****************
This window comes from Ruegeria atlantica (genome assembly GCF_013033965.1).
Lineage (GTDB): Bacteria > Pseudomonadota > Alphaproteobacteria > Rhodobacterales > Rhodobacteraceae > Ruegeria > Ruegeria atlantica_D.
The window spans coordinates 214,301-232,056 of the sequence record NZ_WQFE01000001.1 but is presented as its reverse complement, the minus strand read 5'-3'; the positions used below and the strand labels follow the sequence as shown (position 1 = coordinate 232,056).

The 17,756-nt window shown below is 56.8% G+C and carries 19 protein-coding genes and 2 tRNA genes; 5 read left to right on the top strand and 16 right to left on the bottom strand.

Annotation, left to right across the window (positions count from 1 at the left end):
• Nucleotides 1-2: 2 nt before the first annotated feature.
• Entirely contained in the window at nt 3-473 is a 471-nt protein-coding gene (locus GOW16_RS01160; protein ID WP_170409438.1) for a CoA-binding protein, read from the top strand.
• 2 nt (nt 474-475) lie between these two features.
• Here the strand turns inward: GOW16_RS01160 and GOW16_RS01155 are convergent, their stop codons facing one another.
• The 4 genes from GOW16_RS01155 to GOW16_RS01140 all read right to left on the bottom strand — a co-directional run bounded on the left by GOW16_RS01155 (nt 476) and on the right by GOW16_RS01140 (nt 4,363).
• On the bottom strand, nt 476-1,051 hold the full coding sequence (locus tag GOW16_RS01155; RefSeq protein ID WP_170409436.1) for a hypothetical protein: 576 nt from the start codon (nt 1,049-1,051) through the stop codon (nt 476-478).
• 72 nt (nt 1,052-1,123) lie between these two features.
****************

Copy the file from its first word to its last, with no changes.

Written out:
This window comes from Ruegeria atlantica (genome assembly GCF_013033965.1).
Lineage (GTDB): Bacteria > Pseudomonadota > Alphaproteobacteria > Rhodobacterales > Rhodobacteraceae > Ruegeria > Ruegeria atlantica_D.
The window spans coordinates 214,301-232,056 of the sequence record NZ_WQFE01000001.1 but is presented as its reverse complement, the minus strand read 5'-3'; the positions used below and the strand labels follow the sequence as shown (position 1 = coordinate 232,056).

The 17,756-nt window shown below is 56.8% G+C and carries 19 protein-coding genes and 2 tRNA genes; 5 read left to right on the top strand and 16 right to left on the bottom strand.

Annotation, left to right across the window (positions count from 1 at the left end):
• Nucleotides 1-2: 2 nt before the first annotated feature.
• Entirely contained in the window at nt 3-473 is a 471-nt protein-coding gene (locus GOW16_RS01160; protein ID WP_170409438.1) for a CoA-binding protein, read from the top strand.
• 2 nt (nt 474-475) lie between these two features.
• Here the strand turns inward: GOW16_RS01160 and GOW16_RS01155 are convergent, their stop codons facing one another.
• The 4 genes from GOW16_RS01155 to GOW16_RS01140 all read right to left on the bottom strand — a co-directional run bounded on the left by GOW16_RS01155 (nt 476) and on the right by GOW16_RS01140 (nt 4,363).
• On the bottom strand, nt 476-1,051 hold the full coding sequence (locus tag GOW16_RS01155; RefSeq protein ID WP_170409436.1) for a hypothetical protein: 576 nt from the start codon (nt 1,049-1,051) through the stop codon (nt 476-478).
• 72 nt (nt 1,052-1,123) lie between these two features.